(MoneyWatch) As the sun rose and weary all-night or shoppers were replaced with caffeinated morning deal seekers, the more orderly phase of Black Friday shopping bonanza ensued.
Other retailers also saw their share of scuffles. Outside a Kohl’s store in Romeoville, Ill., south of Chicago, police marked off a crime scene where shots were fired earlier Thursday evening.
The day after Thanksgiving, called Black Friday, is typically the biggest shopping day of the year. For a decade, it had been considered the official start of the holiday buying season. But in the past few years, retailers have pushed opening times into Thanksgiving night. They've also pushed up discounting that used to be reserved for Black Friday into early November, which may have stolen some of Black Friday's thunder this year.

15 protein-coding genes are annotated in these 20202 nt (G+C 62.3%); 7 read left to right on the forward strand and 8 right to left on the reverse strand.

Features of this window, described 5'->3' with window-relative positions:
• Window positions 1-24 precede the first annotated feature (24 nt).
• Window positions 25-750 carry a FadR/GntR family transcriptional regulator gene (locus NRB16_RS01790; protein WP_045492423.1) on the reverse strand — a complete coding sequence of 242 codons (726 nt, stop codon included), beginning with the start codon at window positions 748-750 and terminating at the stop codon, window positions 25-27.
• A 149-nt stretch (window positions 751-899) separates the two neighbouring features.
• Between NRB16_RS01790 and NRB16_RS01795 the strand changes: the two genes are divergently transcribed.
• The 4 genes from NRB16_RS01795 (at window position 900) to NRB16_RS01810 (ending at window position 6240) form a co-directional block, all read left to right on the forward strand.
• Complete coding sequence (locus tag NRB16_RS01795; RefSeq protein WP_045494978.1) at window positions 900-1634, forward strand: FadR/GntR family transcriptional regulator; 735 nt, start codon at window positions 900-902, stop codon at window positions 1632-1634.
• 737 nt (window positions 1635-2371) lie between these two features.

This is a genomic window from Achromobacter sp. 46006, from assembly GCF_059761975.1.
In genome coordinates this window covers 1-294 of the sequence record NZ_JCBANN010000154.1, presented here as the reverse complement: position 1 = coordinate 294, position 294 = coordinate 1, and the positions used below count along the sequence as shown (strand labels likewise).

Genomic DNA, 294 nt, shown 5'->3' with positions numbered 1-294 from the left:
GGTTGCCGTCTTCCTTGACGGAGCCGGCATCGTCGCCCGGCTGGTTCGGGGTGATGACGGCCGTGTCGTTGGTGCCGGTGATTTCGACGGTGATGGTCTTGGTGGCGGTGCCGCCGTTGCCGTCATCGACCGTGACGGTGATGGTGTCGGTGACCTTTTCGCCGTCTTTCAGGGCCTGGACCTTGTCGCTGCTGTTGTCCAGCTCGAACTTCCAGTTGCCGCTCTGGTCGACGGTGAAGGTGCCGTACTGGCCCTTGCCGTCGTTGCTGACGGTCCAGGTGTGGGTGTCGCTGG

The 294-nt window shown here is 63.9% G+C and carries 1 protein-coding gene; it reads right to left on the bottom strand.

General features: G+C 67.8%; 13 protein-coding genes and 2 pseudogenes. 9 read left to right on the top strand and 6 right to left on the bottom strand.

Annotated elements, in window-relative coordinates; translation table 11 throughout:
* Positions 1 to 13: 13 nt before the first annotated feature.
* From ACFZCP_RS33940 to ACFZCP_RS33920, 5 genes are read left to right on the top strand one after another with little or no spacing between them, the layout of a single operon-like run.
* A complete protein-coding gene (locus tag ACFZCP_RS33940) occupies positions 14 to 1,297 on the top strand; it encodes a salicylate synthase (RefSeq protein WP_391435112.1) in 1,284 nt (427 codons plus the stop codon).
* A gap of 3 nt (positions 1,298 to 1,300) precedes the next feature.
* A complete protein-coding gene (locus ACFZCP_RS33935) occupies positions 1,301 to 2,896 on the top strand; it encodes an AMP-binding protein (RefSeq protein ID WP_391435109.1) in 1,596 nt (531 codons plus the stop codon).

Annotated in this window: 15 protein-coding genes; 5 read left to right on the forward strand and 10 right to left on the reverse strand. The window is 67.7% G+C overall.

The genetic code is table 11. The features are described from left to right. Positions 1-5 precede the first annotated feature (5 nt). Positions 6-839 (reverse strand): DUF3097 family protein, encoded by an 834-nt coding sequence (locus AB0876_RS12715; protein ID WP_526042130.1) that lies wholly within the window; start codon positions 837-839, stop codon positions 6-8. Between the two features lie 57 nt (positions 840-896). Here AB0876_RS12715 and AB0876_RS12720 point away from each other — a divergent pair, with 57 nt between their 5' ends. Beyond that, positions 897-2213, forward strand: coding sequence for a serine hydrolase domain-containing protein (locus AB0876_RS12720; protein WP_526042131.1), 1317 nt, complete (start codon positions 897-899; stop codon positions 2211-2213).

Overall, the National Retail Federation expects retail sales to be up 4 percent to $602 billion during the last two months of the year. That's higher than last year's 3.5 percent growth, but below the 6 percent pace seen before the recession. Analysts expect sales to be generated at the expense of profits, as retailers will likely have to do more discounting to get people into stores. Indeed, better deals are often available after Black Friday.
The atmosphere was calm at the stores Judy Phillips and Bonnie Dow had hit Friday morning. Their annual Black Friday trek began Thanksgiving night at a mall in Wilton, a town north of Albany, N.Y. "No one's been fistfighting with anybody," Dow said.
Phillips said they got "great deals" on such items as blankets, sheets and comforters. But, echoing disappointment of shoppers throughout the nation who were hoping to get a great deal on a hot item, her efforts to buy the popular Furby toy had come up empty. "They're all sold out," she said.
for more features.